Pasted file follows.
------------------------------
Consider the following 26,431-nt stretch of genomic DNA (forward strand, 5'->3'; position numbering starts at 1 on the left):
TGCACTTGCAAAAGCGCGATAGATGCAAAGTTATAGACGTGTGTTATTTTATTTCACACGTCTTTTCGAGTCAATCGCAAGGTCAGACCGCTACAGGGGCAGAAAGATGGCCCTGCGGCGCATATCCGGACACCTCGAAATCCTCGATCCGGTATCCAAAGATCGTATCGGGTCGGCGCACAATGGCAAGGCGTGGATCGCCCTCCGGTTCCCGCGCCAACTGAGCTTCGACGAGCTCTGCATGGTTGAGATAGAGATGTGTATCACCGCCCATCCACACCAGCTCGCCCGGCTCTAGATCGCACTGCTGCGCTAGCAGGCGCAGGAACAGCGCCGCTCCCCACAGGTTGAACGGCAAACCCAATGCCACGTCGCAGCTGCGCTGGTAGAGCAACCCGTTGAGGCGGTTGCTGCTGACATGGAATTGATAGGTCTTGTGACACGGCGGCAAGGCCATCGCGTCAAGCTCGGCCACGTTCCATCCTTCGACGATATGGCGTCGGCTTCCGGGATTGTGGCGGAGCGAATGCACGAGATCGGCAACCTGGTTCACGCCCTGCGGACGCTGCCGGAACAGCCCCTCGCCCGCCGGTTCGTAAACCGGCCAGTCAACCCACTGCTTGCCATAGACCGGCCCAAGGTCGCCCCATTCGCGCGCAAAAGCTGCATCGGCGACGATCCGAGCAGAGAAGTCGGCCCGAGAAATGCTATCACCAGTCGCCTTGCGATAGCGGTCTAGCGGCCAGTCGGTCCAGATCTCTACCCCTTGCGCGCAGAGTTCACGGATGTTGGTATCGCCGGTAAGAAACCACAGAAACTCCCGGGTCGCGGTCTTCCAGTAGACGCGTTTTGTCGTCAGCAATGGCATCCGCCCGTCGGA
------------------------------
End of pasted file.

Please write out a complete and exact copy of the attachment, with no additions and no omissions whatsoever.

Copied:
Consider the following 26,431-nt stretch of genomic DNA (forward strand, 5'->3'; position numbering starts at 1 on the left):
TGCACTTGCAAAAGCGCGATAGATGCAAAGTTATAGACGTGTGTTATTTTATTTCACACGTCTTTTCGAGTCAATCGCAAGGTCAGACCGCTACAGGGGCAGAAAGATGGCCCTGCGGCGCATATCCGGACACCTCGAAATCCTCGATCCGGTATCCAAAGATCGTATCGGGTCGGCGCACAATGGCAAGGCGTGGATCGCCCTCCGGTTCCCGCGCCAACTGAGCTTCGACGAGCTCTGCATGGTTGAGATAGAGATGTGTATCACCGCCCATCCACACCAGCTCGCCCGGCTCTAGATCGCACTGCTGCGCTAGCAGGCGCAGGAACAGCGCCGCTCCCCACAGGTTGAACGGCAAACCCAATGCCACGTCGCAGCTGCGCTGGTAGAGCAACCCGTTGAGGCGGTTGCTGCTGACATGGAATTGATAGGTCTTGTGACACGGCGGCAAGGCCATCGCGTCAAGCTCGGCCACGTTCCATCCTTCGACGATATGGCGTCGGCTTCCGGGATTGTGGCGGAGCGAATGCACGAGATCGGCAACCTGGTTCACGCCCTGCGGACGCTGCCGGAACAGCCCCTCGCCCGCCGGTTCGTAAACCGGCCAGTCAACCCACTGCTTGCCATAGACCGGCCCAAGGTCGCCCCATTCGCGCGCAAAAGCTGCATCGGCGACGATCCGAGCAGAGAAGTCGGCCCGAGAAATGCTATCACCAGTCGCCTTGCGATAGCGGTCTAGCGGCCAGTCGGTCCAGATCTCTACCCCTTGCGCGCAGAGTTCACGGATGTTGGTATCGCCGGTAAGAAACCACAGAAACTCCCGGGTCGCGGTCTTCCAGTAGACGCGTTTTGTCGTCAGCAATGGCATCCGCCCGTCGGA